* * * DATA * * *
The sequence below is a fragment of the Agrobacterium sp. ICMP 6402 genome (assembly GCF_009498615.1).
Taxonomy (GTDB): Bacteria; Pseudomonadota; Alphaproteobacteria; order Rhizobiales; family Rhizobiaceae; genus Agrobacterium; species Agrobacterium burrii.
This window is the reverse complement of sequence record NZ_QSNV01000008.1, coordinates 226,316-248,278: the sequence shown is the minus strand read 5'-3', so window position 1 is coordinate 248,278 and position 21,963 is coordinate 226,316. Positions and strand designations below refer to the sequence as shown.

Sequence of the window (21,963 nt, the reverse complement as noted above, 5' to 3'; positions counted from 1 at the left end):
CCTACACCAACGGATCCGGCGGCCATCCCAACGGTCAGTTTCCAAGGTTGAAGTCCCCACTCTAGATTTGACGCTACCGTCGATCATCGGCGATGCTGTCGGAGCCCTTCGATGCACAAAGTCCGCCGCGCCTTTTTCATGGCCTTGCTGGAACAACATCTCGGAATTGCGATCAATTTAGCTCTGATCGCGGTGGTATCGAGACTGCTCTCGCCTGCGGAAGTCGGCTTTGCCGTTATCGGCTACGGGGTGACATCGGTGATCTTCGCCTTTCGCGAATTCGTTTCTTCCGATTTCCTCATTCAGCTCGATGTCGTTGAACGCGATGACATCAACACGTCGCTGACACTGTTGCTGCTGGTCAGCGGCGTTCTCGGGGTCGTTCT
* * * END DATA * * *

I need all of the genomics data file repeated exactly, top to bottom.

The sequence below is a fragment of the Agrobacterium sp. ICMP 6402 genome (assembly GCF_009498615.1).
Taxonomy (GTDB): Bacteria; Pseudomonadota; Alphaproteobacteria; order Rhizobiales; family Rhizobiaceae; genus Agrobacterium; species Agrobacterium burrii.
This window is the reverse complement of sequence record NZ_QSNV01000008.1, coordinates 226,316-248,278: the sequence shown is the minus strand read 5'-3', so window position 1 is coordinate 248,278 and position 21,963 is coordinate 226,316. Positions and strand designations below refer to the sequence as shown.

Sequence of the window (21,963 nt, the reverse complement as noted above, 5' to 3'; positions counted from 1 at the left end):
CCTACACCAACGGATCCGGCGGCCATCCCAACGGTCAGTTTCCAAGGTTGAAGTCCCCACTCTAGATTTGACGCTACCGTCGATCATCGGCGATGCTGTCGGAGCCCTTCGATGCACAAAGTCCGCCGCGCCTTTTTCATGGCCTTGCTGGAACAACATCTCGGAATTGCGATCAATTTAGCTCTGATCGCGGTGGTATCGAGACTGCTCTCGCCTGCGGAAGTCGGCTTTGCCGTTATCGGCTACGGGGTGACATCGGTGATCTTCGCCTTTCGCGAATTCGTTTCTTCCGATTTCCTCATTCAGCTCGATGTCGTTGAACGCGATGACATCAACACGTCGCTGACACTGTTGCTGCTGGTCAGCGGCGTTCTCGGGGTCGTTCT